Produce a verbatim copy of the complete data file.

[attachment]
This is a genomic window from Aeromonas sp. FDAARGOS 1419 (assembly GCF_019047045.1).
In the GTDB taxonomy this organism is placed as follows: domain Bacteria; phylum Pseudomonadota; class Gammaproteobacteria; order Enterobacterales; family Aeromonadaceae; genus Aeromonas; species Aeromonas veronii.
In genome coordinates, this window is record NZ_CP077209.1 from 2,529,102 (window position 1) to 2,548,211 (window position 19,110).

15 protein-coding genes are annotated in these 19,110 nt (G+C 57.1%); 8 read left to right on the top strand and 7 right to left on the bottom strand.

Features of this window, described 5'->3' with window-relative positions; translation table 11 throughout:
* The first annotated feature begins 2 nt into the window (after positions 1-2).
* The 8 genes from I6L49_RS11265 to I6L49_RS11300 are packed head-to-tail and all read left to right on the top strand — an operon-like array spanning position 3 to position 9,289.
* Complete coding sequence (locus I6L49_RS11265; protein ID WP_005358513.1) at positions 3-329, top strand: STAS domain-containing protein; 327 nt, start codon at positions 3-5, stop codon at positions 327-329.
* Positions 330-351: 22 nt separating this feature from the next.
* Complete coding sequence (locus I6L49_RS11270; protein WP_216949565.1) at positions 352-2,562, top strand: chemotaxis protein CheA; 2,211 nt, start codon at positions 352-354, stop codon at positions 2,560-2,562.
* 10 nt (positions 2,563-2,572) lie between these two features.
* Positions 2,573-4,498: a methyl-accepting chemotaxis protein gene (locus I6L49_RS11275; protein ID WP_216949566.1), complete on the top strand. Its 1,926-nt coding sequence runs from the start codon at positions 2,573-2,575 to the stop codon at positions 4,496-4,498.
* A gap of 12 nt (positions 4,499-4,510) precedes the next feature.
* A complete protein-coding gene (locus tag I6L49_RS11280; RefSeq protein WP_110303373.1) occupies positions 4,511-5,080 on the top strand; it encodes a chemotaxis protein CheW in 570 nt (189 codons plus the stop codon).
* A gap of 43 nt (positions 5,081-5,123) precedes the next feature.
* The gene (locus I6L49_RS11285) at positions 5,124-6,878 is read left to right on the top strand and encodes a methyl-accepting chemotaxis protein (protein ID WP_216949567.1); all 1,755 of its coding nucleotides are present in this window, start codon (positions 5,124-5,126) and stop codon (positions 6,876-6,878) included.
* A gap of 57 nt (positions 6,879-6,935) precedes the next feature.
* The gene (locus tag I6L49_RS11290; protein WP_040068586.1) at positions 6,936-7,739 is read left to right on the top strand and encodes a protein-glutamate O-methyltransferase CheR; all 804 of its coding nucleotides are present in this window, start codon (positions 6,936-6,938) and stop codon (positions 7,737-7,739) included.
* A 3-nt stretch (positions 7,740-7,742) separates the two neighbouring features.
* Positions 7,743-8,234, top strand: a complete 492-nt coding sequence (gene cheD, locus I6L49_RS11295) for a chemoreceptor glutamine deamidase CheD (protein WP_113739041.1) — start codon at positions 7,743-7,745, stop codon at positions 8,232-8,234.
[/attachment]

This is a genomic window from Aeromonas sp. FDAARGOS 1419 (assembly GCF_019047045.1).
In the GTDB taxonomy this organism is placed as follows: domain Bacteria; phylum Pseudomonadota; class Gammaproteobacteria; order Enterobacterales; family Aeromonadaceae; genus Aeromonas; species Aeromonas veronii.
In genome coordinates, this window is record NZ_CP077209.1 from 2,529,102 (window position 1) to 2,548,211 (window position 19,110).

15 protein-coding genes are annotated in these 19,110 nt (G+C 57.1%); 8 read left to right on the top strand and 7 right to left on the bottom strand.

Features of this window, described 5'->3' with window-relative positions; translation table 11 throughout:
* The first annotated feature begins 2 nt into the window (after positions 1-2).
* The 8 genes from I6L49_RS11265 to I6L49_RS11300 are packed head-to-tail and all read left to right on the top strand — an operon-like array spanning position 3 to position 9,289.
* Complete coding sequence (locus I6L49_RS11265; protein ID WP_005358513.1) at positions 3-329, top strand: STAS domain-containing protein; 327 nt, start codon at positions 3-5, stop codon at positions 327-329.
* Positions 330-351: 22 nt separating this feature from the next.
* Complete coding sequence (locus I6L49_RS11270; protein WP_216949565.1) at positions 352-2,562, top strand: chemotaxis protein CheA; 2,211 nt, start codon at positions 352-354, stop codon at positions 2,560-2,562.
* 10 nt (positions 2,563-2,572) lie between these two features.
* Positions 2,573-4,498: a methyl-accepting chemotaxis protein gene (locus I6L49_RS11275; protein ID WP_216949566.1), complete on the top strand. Its 1,926-nt coding sequence runs from the start codon at positions 2,573-2,575 to the stop codon at positions 4,496-4,498.
* A gap of 12 nt (positions 4,499-4,510) precedes the next feature.
* A complete protein-coding gene (locus tag I6L49_RS11280; RefSeq protein WP_110303373.1) occupies positions 4,511-5,080 on the top strand; it encodes a chemotaxis protein CheW in 570 nt (189 codons plus the stop codon).
* A gap of 43 nt (positions 5,081-5,123) precedes the next feature.
* The gene (locus I6L49_RS11285) at positions 5,124-6,878 is read left to right on the top strand and encodes a methyl-accepting chemotaxis protein (protein ID WP_216949567.1); all 1,755 of its coding nucleotides are present in this window, start codon (positions 5,124-5,126) and stop codon (positions 6,876-6,878) included.
* A gap of 57 nt (positions 6,879-6,935) precedes the next feature.
* The gene (locus tag I6L49_RS11290; protein WP_040068586.1) at positions 6,936-7,739 is read left to right on the top strand and encodes a protein-glutamate O-methyltransferase CheR; all 804 of its coding nucleotides are present in this window, start codon (positions 6,936-6,938) and stop codon (positions 7,737-7,739) included.
* A 3-nt stretch (positions 7,740-7,742) separates the two neighbouring features.
* Positions 7,743-8,234, top strand: a complete 492-nt coding sequence (gene cheD, locus I6L49_RS11295) for a chemoreceptor glutamine deamidase CheD (protein WP_113739041.1) — start codon at positions 7,743-7,745, stop codon at positions 8,232-8,234.